Elizabeth Olsen plays Ford's wife, a caring nurse and loving mother, who though hasn't much more to do than being a caring nurse and loving daughter.


After the Hollywood tried to introduce Japanese icon Godzilla to American audiences for the first time with Roland Emmerich's movie of the same name with less than breathtaking success (both creatively and commercially), they tried again in 2014 - and they did better the second time round: This Godzilla does much more justice to the original, both concerning his looks and his origin story (even if liberties were taken). That said, the second American Godzilla still isn't a very good movie: Basically, Godzilla is kept out of the picture most of the time, and when he does appear he's more of a do-gooder than anything else. And for some reason, most of the monster fights are kept so darkly it's hard to determine what's actually happening. And the whole concept of monsters destroying cities - a mainstay in the Japanese films - is really kept to a minimum and lacks the joy of destruction. Instead it's just background to disaster movie mainstays - and this brings us to key point: the "human" plotline. Most of it feels very generic, lifted from dozens of similar movies, but one of the key problems is the character of Ford Brody: This guy has zero character arc, he is introduced as a hero in the first scene (after all, he's a war veteran, and in Hollywood movies they're all either heroes of psychos) and stays heroic throughout, always doing the right thing, always having the necessary skills to save the world yet again, and never being riddled by doubt, let alone allowed to fail. Basically, it's just impossible to form an emotional bond to such a bland character who's so central to the movie, and Aaron Taylor-Johnson's performance just isn't strong enough to overcome this. And on a sideline, making Godzilla the good guy, like in the cheesier (if funnier) Japanese Godzillas doesn't seem like too good an idea, either.

In all, a bit of a missed opportunity, really.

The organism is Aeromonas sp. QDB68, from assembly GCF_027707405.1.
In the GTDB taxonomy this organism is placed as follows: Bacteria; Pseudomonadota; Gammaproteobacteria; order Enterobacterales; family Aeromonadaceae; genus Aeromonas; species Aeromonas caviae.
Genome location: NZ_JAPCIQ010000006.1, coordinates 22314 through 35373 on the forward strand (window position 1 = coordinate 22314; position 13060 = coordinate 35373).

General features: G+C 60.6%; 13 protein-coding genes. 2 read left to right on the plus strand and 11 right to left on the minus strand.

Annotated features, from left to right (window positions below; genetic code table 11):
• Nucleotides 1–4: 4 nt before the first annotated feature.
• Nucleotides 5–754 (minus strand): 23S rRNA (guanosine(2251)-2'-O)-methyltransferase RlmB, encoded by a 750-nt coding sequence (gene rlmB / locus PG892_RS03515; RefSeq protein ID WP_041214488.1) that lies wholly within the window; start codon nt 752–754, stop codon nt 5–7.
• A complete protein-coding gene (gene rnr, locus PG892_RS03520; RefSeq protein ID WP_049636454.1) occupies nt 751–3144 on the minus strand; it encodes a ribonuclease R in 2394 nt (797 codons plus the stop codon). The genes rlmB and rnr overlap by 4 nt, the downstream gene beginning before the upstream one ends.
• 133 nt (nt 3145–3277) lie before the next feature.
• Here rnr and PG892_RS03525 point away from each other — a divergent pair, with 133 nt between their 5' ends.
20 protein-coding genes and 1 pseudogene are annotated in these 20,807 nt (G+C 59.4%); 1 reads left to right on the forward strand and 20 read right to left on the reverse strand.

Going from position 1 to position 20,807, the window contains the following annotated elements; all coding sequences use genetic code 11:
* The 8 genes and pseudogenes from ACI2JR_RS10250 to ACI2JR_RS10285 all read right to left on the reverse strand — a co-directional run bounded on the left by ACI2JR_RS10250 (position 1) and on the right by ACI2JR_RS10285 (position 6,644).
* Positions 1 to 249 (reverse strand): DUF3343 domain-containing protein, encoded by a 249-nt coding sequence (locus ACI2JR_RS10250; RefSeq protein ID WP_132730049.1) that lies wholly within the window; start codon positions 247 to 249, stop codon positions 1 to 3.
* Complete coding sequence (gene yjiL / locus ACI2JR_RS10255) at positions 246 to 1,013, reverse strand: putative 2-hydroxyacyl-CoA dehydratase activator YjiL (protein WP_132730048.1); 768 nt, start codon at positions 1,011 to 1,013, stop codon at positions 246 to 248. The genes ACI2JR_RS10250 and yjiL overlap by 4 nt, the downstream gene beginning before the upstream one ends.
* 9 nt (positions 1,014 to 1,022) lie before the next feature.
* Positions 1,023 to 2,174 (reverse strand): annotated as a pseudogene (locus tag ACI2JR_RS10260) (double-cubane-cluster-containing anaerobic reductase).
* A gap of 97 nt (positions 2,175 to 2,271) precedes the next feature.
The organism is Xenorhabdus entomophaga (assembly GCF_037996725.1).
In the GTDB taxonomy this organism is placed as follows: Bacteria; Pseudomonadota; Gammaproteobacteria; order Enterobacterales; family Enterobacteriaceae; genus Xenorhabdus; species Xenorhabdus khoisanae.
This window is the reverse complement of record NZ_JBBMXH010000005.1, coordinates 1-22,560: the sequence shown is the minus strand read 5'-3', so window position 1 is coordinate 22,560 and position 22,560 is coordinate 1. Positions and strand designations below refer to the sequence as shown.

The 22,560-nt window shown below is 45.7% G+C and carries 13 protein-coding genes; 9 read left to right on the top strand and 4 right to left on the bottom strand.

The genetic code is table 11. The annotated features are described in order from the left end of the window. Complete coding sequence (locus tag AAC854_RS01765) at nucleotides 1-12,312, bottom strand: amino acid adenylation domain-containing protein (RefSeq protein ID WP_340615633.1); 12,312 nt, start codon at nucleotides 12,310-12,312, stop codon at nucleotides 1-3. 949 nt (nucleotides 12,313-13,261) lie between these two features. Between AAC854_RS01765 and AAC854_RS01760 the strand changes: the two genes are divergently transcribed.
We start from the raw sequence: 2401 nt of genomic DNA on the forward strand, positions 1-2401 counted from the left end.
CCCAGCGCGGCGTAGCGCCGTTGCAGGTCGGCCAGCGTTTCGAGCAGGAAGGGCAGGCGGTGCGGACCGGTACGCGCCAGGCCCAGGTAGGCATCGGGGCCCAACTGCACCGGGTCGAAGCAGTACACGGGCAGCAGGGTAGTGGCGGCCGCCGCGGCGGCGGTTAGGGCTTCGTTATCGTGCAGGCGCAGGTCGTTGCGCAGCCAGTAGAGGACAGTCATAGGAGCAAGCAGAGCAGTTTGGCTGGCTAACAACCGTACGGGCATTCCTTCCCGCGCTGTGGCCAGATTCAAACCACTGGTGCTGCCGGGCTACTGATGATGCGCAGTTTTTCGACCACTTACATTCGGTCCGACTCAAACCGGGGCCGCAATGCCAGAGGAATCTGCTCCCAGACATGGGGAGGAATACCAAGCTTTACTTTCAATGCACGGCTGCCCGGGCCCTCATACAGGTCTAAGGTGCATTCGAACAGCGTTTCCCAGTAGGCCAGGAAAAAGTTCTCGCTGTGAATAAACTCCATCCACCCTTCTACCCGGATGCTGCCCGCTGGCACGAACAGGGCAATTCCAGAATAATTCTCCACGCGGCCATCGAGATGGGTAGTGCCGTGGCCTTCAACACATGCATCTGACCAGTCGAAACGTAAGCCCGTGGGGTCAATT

Quick Links

Abbott & Costello

The Addams Family

Alice in Wonderland

Arsène Lupin



Black Emanuelle

Bomba the Jungle Boy

Bowery Boys

Bulldog Drummond

Captain America

Charlie Chan



Dick Tracy

Dr. Mabuse

Dr. Orloff

Doctor Who


Edgar Wallace made in Germany

Elizabeth Bathory



Flash Gordon


Frankie & Annette Beach Party movies

Freddy Krueger

Fu Manchu





El Hombre Lobo

Incredible Hulk

Jack the Ripper

James Bond

Jekyll and Hyde

Jerry Cotton

Jungle Jim


Kekko Kamen

King Kong

Laurel and Hardy

Lemmy Caution


Lone Wolf and Cub

Lupin III


Marx Brothers

Miss Marple

Mr. Moto

Mister Wong


The Munsters

Nick Carter

OSS 117

Phantom of the Opera

Philip Marlowe

Philo Vance


Robin Hood

The Saint

Santa Claus

El Santo

Schoolgirl Report

The Shadow

Sherlock Holmes


Star Trek

Sukeban Deka



Three Mesquiteers

Three Musketeers

Three Stooges

Three Supermen


Wizard of Oz

Wolf Man

Wonder Woman




review © by Mike Haberfelner


Feeling lucky?
Want to
any of my partnershops yourself
for more, better results?
(commissions earned)

The links below
will take you
just there!!!

Find Godzilla
at the amazons ...


Great Britain (a.k.a. the United Kingdom)

Germany (East AND West)

Looking for imports?
Find Godzilla here ...

Your shop for all things Thai

Thanks for watching !!!



In times of uncertainty of a possible zombie outbreak, a woman has to decide between two men - only one of them's one of the undead.


There's No Such Thing as Zombies
Luana Ribeira, Rudy Barrow and Rami Hilmi
special appearances by
Debra Lamb and Lynn Lowry


directed by
Eddie Bammeke

written by
Michael Haberfelner

produced by
Michael Haberfelner, Luana Ribeira and Eddie Bammeke


now streaming at


Amazon UK





Robots and rats,
demons and potholes,
cuddly toys and
shopping mall Santas,
love and death and everything in between,
Tales to Chill
Your Bones to

is all of that.


Tales to Chill
Your Bones to
a collection of short stories and mini-plays
ranging from the horrific to the darkly humourous,
from the post-apocalyptic
to the weirdly romantic,
tales that will give you a chill and maybe a chuckle, all thought up by
the twisted mind of
screenwriter and film reviewer
Michael Haberfelner.


Tales to Chill
Your Bones to

the new anthology by
Michael Haberfelner


Out now from